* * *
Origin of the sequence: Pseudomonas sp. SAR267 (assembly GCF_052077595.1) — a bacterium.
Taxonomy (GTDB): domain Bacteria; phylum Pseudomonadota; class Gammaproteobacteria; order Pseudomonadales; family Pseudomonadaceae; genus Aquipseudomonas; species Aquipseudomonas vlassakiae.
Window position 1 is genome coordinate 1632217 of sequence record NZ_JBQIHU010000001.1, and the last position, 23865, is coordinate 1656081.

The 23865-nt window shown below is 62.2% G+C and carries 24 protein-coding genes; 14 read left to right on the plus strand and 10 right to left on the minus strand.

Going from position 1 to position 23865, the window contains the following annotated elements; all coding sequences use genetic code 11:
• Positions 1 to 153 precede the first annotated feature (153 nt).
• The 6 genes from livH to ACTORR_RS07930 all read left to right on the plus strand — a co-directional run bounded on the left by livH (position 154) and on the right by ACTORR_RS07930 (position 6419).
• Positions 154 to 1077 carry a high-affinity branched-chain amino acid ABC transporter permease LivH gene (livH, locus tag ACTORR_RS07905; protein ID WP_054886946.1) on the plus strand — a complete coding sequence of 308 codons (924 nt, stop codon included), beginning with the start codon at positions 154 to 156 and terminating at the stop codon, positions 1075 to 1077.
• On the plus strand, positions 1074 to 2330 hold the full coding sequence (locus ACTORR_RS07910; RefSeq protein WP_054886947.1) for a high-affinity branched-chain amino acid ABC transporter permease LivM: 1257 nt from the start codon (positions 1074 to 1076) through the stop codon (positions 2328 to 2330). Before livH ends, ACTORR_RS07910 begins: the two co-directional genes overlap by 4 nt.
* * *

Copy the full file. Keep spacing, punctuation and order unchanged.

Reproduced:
Origin of the sequence: Pseudomonas sp. SAR267 (assembly GCF_052077595.1) — a bacterium.
Taxonomy (GTDB): domain Bacteria; phylum Pseudomonadota; class Gammaproteobacteria; order Pseudomonadales; family Pseudomonadaceae; genus Aquipseudomonas; species Aquipseudomonas vlassakiae.
Window position 1 is genome coordinate 1632217 of sequence record NZ_JBQIHU010000001.1, and the last position, 23865, is coordinate 1656081.

The 23865-nt window shown below is 62.2% G+C and carries 24 protein-coding genes; 14 read left to right on the plus strand and 10 right to left on the minus strand.

Going from position 1 to position 23865, the window contains the following annotated elements; all coding sequences use genetic code 11:
• Positions 1 to 153 precede the first annotated feature (153 nt).
• The 6 genes from livH to ACTORR_RS07930 all read left to right on the plus strand — a co-directional run bounded on the left by livH (position 154) and on the right by ACTORR_RS07930 (position 6419).
• Positions 154 to 1077 carry a high-affinity branched-chain amino acid ABC transporter permease LivH gene (livH, locus tag ACTORR_RS07905; protein ID WP_054886946.1) on the plus strand — a complete coding sequence of 308 codons (924 nt, stop codon included), beginning with the start codon at positions 154 to 156 and terminating at the stop codon, positions 1075 to 1077.
• On the plus strand, positions 1074 to 2330 hold the full coding sequence (locus ACTORR_RS07910; RefSeq protein WP_054886947.1) for a high-affinity branched-chain amino acid ABC transporter permease LivM: 1257 nt from the start codon (positions 1074 to 1076) through the stop codon (positions 2328 to 2330). Before livH ends, ACTORR_RS07910 begins: the two co-directional genes overlap by 4 nt.